The trafficking of synthetic drugs such as methamphetamines (MDMA), fentanyl, and ecstasy is on the rise in Latin America, with new markets, routes, and substances that challenge the traditional predominance of plant-based narcotics, InSight Crime, an organization that studies organized crime in Latin America and the Caribbean, indicated in a mid-September report.
“Synthetic drugs have been gaining ground recently, not only in our region, but globally. However, it is worth differentiating between methamphetamines, ecstasy, and fentanyl,” Carolina Sampó, coordinator of the Center for Studies on Transnational Organized Crime in Argentina, told Diálogo on September 30. “In the case of [fentanyl], it’s a synthetic opioid […], which generates high levels of addiction and causes high incidence of overdose deaths in the United States and Canada.”
“Fentanyl is a phenomenon that occurs much more in the United States, but it would be a wake-up call if it were to appear in the southern part of the continent,” organized crime expert Eugenio Burzaco, former Argentine Secretary of Security told Diálogo. “The situation regarding fentanyl consumption is complex in the U.S. because of the 50,000 to 60,000 deaths per year among addicts.”
Mexican methamphetamines are exported in large quantities to the Asia-Pacific region, fentanyl is added in South America to make them more potent, and the flow of ecstasy from Europe to the Southern Cone is increasing, the report added. On the other hand, ketamine is becoming an essential ingredient in drug cocktails such as tusi, also known as pink cocaine.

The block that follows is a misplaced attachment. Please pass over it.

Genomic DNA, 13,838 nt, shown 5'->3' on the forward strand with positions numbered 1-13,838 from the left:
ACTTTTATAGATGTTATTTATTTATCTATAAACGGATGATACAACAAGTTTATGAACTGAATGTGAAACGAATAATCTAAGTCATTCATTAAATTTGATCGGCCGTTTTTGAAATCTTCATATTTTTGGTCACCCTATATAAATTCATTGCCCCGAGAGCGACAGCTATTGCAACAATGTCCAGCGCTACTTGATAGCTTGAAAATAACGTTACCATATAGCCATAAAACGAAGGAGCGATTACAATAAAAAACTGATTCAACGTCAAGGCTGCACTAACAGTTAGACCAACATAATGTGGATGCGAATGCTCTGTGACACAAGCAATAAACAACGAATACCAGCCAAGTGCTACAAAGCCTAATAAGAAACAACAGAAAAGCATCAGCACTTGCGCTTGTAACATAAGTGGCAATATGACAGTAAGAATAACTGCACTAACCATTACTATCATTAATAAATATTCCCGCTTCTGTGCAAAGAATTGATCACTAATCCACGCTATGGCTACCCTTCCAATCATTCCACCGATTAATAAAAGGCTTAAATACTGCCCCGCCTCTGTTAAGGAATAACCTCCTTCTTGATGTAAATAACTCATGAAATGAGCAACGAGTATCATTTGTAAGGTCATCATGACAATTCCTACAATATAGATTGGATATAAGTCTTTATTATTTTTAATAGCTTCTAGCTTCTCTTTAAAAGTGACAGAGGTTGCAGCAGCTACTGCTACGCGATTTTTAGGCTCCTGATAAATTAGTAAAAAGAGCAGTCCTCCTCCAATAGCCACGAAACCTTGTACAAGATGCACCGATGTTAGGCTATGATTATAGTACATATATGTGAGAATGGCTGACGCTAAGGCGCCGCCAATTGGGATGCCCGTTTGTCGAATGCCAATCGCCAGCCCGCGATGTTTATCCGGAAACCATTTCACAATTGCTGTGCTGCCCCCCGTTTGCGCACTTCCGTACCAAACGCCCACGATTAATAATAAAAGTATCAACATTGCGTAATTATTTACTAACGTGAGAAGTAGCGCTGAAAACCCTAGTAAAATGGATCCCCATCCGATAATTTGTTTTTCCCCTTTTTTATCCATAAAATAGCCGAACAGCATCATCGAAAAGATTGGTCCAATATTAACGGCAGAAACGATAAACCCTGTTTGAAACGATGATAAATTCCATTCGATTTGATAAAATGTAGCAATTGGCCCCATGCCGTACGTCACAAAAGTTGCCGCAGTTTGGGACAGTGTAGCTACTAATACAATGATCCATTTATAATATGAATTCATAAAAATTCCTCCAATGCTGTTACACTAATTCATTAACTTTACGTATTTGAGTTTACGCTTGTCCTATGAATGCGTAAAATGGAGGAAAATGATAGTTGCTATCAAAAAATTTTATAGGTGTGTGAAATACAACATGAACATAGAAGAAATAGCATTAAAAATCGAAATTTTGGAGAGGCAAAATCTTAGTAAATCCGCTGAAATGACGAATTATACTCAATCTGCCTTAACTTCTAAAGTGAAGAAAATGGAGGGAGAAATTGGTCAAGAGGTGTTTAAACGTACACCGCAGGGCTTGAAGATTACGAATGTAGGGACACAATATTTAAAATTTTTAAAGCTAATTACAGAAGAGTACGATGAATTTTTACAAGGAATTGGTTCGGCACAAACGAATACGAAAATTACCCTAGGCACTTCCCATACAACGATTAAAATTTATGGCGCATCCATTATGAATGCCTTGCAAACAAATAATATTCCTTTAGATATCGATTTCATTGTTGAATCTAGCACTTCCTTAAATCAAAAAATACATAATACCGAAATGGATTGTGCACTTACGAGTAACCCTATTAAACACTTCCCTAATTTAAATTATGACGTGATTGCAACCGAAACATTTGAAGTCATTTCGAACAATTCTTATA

In recent months, Colombian and Panamanian authorities detected an increase in the commercialization and consumption of tusi, which is composed of cocaine, LSD, and MDMA, a combination of psychotropic substances that causes hallucinogenic effects and a feeling of euphoria.
Thousands of young people consume the drug leading criminal organizations to seek them out in the process of buying and selling the highly addictive drug, radio broadcasting station RCN Colombia reported on September 20.
In September, Panamanian authorities dismantled in Panama City laboratories that produce tusi, while the National Police arrested Colombian and Mexican nationals involved in the crime, Panamanian news site Telemetro reported.
For Burzaco, “Latin America is advancing in the trafficking of methamphetamines and ecstasy, and their commercialization sometimes replaces drugs derived from plants, such as coca and marijuana.”
Another substance that puts authorities on alert is kratom, a tropical plant native to Southeast Asia whose leaves contain compounds that have psychotropic effects. On September 8, the Chilean Customs Service reported the seizure of 40 kilograms of kratom at the Santiago International Airport in two parcels from the United Arab Emirates.
Following the discovery, María José Rodríguez, head of the Chilean Metropolitan Customs Control Department, said that this drug is new to the illegal market and warned that its use is highly harmful to health and can be deadly when mixed with other substances.
According to the InSight Crime report, the trafficking of new psychoactive substances (NPS) in Latin America is increasing at a rapid pace, perhaps even more so in Chile, which together with Brazil and Argentina are among the largest NPS centers in the region.
Chilean authorities identified more than 60 NSPs in December 2020, the second highest number in all of Latin America after Brazil, according to a 2021 report on synthetic drugs from the United Nations Office on Drugs and Crime, InSight Crime indicated.
“Synthetic drugs appear to be here to stay and do not necessarily compete with plant-based drugs. On the contrary, the increase in the consumption of all drugs in recent years seems to show that it is difficult to think of a replacement of one type of drug for another, but rather to think of new users and those who use different types of drugs at different times in their lives,” Sampó concluded.